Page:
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Jan Michael Ihl | Climate Champions

New Directions for the Brazilian Amazon

Photo: Aerial view of the rain forest in Amazonia

Aerial view of the rain forest in Amazonia (photo: Gabriel Cardoso Carrero/Idesam)

The Amazon rainforest is spread out over nine national states of the South American continent. As trees bind carbon dioxide (CO2), the Amazon forest plays a crucial role in climate protection measures. Home to 60 percent of the world’s rainforest area, Brazil contains the largest part of this precious ecosystem.

GLOBAL IDEAS asked Brazilian forest activist Pedro Soares to write a guest article for our blog. Pedro stresses that we can only protect the Amazon by providing an adequate income to those living in the forest.

By Pedro Soares

The Brazilian Amazon area covers about 50 percent of Brazil’s territory. That is a total an area of 4,196,943 square kilometers.

The biggest stock of tropical forest in the world has always been seen as a barrier to regional economic development. In fact, deforestation occurs mainly due to an economic rationale: the forest does not provide sufficient income for landowners and forest dwellers, when compared to the income they could obtain for more profitable activities such as logging, agriculture or cattle ranching. But the lack of an economic value for the stand forest is the main caveat towards the promotion of forest conservation policies and programs.

The Brazilian Amazon forest gets smaller every year. Deforestation happens at an average rate of 0,56 percent annually – that is an equivalent of 1,762,995 hectares per year.

Moreover, the deforestation is responsible for most of greenhouse gases emitted in Brazil, corresponding for 58 percent of national total emissions. Halting deforestation is one of the best strategies for mitigating the effects of climate change in this country.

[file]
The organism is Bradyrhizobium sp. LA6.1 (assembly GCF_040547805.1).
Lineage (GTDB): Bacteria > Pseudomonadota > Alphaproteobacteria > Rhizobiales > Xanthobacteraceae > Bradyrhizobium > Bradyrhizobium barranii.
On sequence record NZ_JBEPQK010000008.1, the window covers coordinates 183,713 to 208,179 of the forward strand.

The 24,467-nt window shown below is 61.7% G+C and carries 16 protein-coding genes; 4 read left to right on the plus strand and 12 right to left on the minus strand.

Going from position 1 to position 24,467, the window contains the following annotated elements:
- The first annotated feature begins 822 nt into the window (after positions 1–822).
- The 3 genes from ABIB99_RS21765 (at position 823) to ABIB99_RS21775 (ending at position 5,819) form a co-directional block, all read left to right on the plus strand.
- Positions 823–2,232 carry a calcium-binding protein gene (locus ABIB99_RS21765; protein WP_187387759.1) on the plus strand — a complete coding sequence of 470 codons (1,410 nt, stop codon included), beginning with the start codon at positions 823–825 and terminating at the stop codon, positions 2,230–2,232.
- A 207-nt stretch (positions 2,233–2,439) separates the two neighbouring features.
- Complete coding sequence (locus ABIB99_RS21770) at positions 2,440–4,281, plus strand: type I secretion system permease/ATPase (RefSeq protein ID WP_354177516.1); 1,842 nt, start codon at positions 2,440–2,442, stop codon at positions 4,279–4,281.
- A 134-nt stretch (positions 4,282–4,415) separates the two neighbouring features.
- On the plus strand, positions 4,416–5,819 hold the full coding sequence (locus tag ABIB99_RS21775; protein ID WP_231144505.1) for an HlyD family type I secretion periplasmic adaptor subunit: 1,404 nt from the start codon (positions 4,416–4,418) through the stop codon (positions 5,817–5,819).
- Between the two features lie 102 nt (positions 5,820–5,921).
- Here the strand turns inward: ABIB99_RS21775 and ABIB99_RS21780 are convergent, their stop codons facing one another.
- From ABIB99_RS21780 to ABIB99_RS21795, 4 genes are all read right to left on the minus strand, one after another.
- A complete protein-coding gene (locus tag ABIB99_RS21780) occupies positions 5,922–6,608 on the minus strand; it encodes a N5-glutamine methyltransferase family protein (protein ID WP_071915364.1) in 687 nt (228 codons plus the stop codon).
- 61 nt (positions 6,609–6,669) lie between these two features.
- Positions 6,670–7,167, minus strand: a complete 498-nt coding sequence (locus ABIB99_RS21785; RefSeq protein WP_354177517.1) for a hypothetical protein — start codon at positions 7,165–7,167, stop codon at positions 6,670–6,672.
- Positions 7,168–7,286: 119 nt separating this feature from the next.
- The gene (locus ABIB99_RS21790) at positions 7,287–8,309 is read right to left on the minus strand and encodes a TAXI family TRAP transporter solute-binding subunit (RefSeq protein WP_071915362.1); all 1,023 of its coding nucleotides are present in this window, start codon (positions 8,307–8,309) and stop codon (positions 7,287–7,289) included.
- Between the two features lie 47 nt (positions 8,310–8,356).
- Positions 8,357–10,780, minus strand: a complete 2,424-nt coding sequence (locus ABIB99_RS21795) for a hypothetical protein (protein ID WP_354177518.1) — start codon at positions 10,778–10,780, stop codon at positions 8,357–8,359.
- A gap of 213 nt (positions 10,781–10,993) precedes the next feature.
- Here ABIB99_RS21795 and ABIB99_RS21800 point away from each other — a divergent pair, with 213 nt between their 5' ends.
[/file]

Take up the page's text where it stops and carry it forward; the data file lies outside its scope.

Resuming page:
The Amazonas State

Aerial view of the Uatumã river

Aerial view of the Uatumã river (photo: Eduardo Rizzo Guimarães/Idesam)

The State of Amazonas is the largest state in Brazil and still holds 97 percent of its remaining forests (around 1,235,316 square kilometers of forests), although the pressure for clearing new areas is increasing in recent years. Until the year of 2002, the State Governor used to distribute “chainsaws” in political campaigns to promote deforestation and the “economic development” of this region.

Due to intense pressure of civil society, new directions for promoting the local development are coming up. At the beginning of 2003, Amazonas State started a process for valuing the stand forest as a mechanism for promoting sustainable alternatives for generating income for local people.

The REDD+ mechanism

This new mechanism that rewards those who promote positive actions for reducing deforestation is known as REDD+ (Reducing Emissions from Deforestation and Forest Degradation). If applied correctly, it might be one of the best opportunities to keep the biggest natural heritage of humanity alive: The Amazon Rainforest.

Portrait photo: Pedro Soares

Pedro Soares

Pedro Soares, 26 years old, is a researcher at the Brazilian Institute for Conservation and Sustainable Development of Amazonas (IDESAM). Idesam was the technical coordinator of the two first forest protection REDD+ projects validated in Brazil – the Juma REDD Project (2008) and The Surui Forest Carbon Project (2012).  Pedro is also a British Council Climate Champion.


August 10, 2012